We’re still better off though, simply by not criminalising the poor people who make that career choice. Thanks Tim Barnett.

      • Colonial Weka 1.1.1

        “Although of course, the sex industry works on the same rules of market logic as anything else – willing suppliers, willing buyers.”

        Actually, no. To make out that sex work is akin to washing dishes or working the supermarket check out is misleading and unethical. See my point above about sex work not being able to be done by any old person. Sex work requires a certain skill set that not all women/people have.

        • Peter 1.1.1.1

          Of course it requires a certain skill set. So do many highly personal jobs, counselling, care work, medical professions etc. Those jobs can’t generally be done by any old person either.

          Yeah, I don’t like it, not many do, but it is a socially necessary function. Most important thing is keeping the crime and harm out of it.

          • McFlock 1.1.1.1.1

            Not many people have conscientious objections or an innate abhorrence to working as a doctor, though. And if they were forced by necessity to do so, I suspect that it would also be ethically dicey.

          • Foreign Waka 1.1.1.1.2

            And that justifies that young mothers have to resort to this? What is going on in the minds of people like you? Is this a world of Dickensian reality? Good grief the things people accept so quickly and readily just to make sure they are not getting the shorter straw.
            Lets not forget they said after the war, we already have. These were the last resort “jobs” when no food was available and the kids needed to be fed.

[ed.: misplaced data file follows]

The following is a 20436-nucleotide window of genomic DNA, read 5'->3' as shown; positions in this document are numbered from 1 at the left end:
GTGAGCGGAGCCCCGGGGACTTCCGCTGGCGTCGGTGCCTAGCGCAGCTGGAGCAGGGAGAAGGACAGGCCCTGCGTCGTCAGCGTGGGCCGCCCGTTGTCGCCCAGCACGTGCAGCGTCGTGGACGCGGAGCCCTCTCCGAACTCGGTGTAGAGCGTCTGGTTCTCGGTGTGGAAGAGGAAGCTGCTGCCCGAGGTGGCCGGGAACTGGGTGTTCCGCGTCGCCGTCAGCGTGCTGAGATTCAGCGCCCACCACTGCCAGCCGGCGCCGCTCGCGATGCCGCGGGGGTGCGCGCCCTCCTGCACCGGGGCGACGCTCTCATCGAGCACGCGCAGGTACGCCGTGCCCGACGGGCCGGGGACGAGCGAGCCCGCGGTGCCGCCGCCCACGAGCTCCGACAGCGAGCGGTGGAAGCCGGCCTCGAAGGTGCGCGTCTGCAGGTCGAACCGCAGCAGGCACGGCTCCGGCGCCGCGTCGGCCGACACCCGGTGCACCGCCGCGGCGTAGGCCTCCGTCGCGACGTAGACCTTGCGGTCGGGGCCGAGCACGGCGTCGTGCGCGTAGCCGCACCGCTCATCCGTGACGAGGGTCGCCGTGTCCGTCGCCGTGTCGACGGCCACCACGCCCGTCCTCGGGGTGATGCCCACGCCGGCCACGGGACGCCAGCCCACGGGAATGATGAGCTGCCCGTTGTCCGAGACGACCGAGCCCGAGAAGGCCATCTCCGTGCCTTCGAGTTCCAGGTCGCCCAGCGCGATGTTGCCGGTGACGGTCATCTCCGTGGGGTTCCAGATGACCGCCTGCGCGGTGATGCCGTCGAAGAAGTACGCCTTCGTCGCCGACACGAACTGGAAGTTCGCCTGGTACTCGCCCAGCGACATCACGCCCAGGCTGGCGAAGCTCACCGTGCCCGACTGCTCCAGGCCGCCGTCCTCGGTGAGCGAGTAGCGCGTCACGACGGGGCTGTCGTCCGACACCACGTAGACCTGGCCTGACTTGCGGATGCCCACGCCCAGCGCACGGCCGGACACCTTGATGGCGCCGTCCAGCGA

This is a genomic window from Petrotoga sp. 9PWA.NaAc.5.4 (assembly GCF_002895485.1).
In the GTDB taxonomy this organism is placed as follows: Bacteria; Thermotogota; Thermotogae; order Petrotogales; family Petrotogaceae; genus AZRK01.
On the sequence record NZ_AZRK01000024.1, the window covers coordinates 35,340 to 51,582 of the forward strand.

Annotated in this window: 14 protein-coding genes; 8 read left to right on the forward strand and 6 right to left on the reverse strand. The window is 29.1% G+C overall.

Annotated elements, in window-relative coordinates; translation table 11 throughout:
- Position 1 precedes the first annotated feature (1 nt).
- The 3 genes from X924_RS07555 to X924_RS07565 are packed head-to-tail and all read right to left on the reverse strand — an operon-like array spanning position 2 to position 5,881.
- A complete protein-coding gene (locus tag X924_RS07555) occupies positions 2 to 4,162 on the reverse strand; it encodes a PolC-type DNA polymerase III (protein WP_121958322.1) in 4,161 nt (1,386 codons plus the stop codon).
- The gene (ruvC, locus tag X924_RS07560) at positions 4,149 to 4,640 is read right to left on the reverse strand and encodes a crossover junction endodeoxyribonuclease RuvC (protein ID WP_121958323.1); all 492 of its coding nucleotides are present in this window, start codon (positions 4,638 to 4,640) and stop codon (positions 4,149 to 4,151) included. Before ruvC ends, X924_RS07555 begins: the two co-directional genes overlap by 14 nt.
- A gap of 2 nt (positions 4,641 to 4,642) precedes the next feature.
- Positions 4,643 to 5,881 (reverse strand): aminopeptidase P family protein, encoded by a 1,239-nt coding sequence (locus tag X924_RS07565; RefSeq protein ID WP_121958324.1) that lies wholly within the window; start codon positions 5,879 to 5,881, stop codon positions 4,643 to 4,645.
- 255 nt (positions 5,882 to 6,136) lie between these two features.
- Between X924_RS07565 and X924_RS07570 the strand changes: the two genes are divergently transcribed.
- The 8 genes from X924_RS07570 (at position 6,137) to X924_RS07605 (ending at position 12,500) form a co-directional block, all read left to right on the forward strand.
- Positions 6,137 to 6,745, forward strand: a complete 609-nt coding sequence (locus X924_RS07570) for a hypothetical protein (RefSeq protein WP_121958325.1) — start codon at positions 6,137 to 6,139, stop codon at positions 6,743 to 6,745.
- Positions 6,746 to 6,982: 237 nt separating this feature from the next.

• geoff 1.1.1.2

          See my point above about sex work not being able to be done by any old person.

          Sex work requires a certain skill set that not all women/people have.

          Absolutely, 60+ yr old prostitutes are physically unable to perform the required tasks due to emaciated skill sets.

        • Fortran 1.1.1.3

          I understand that a prostitute gets above the minimum wage ?

      • Don't worry be happy 1.1.2

        Peter you live a very sheltered life. “Willing suppliers” what garbage.
        Many sex workers are addicts who prostitute themselves to get their next hit. In fact a lot of them would tell you that they have to be high to do the ‘work’.

    • One Tāne Huna 1.2

      Another typical comment from a lying wingnut.

      The Prostitution Reform Act started as a private member’s bill, and was passed by Parliament, not the “Labour government”. It was a “conscience” vote.

      • pmofnz 1.2.1

        No lies there. Hair splitting to the nth degree on your part. Labour was the government when the Act became law.

        • One Tāne Huna 1.2.1.1

          Which makes your first comment a lie. A lie intended to smear. Funnily enough just after you’d accused the OP author of “blatant innuendo trying to associate ‘those evil Nats’ with rather unsavoury outcomes.”